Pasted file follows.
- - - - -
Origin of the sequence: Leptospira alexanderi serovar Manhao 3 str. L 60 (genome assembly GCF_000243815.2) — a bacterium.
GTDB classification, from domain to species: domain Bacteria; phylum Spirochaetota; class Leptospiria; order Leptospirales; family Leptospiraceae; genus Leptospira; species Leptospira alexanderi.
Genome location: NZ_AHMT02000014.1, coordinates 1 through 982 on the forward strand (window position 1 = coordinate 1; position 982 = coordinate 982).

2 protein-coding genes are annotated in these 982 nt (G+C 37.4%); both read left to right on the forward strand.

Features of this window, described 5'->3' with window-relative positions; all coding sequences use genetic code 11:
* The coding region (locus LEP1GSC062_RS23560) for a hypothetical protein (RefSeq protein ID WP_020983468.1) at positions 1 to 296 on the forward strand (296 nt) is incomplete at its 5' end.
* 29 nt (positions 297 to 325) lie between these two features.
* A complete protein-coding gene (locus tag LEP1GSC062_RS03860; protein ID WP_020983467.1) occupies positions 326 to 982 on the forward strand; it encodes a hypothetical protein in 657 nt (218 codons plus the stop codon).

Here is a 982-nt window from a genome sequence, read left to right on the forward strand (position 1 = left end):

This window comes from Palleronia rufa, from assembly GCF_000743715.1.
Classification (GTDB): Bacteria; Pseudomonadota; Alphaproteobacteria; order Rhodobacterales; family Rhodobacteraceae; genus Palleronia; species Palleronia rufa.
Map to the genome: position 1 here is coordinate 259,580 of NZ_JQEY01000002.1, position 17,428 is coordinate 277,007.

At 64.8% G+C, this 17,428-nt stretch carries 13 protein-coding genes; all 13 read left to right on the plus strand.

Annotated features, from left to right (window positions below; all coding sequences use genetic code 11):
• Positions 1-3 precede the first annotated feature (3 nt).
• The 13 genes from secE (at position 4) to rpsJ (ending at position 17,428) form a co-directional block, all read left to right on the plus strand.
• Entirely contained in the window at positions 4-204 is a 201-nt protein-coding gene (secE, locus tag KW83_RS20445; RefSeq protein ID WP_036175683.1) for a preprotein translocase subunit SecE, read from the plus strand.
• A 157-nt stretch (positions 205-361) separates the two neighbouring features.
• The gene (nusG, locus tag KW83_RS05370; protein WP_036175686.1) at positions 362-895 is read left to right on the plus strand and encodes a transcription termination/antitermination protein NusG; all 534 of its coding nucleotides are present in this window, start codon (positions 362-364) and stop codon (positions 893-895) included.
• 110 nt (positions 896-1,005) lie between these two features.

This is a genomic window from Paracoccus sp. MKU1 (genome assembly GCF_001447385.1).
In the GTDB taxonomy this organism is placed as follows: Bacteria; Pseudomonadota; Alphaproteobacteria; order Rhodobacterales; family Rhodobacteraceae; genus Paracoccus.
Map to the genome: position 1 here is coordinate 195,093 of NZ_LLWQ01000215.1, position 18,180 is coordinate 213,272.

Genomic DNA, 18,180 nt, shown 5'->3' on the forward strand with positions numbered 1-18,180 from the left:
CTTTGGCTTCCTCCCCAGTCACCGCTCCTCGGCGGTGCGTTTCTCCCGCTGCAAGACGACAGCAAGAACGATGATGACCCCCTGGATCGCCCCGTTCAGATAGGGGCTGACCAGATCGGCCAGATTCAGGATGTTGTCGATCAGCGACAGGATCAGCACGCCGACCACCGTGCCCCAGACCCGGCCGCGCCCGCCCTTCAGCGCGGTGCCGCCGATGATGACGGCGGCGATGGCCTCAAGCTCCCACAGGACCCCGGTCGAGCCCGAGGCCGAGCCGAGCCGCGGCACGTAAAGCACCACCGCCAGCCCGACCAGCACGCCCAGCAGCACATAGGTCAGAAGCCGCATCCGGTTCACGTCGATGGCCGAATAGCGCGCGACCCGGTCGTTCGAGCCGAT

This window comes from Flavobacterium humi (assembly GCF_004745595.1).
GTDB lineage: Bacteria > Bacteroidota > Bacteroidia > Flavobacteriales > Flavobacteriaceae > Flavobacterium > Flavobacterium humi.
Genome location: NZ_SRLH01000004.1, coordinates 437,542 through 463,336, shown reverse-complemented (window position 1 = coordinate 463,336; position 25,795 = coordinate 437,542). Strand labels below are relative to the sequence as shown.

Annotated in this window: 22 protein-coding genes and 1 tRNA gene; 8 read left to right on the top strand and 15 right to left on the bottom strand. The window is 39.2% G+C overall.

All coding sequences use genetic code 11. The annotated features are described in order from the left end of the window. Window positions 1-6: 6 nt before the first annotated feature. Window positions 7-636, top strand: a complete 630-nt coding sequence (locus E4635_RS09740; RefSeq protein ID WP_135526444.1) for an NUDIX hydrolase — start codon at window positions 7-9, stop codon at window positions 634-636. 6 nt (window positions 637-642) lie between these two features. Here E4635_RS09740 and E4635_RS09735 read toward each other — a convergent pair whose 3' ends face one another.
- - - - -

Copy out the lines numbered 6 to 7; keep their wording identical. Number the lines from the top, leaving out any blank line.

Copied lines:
* The coding region (locus LEP1GSC062_RS23560) for a hypothetical protein (RefSeq protein ID WP_020983468.1) at positions 1 to 296 on the forward strand (296 nt) is incomplete at its 5' end.
* 29 nt (positions 297 to 325) lie between these two features.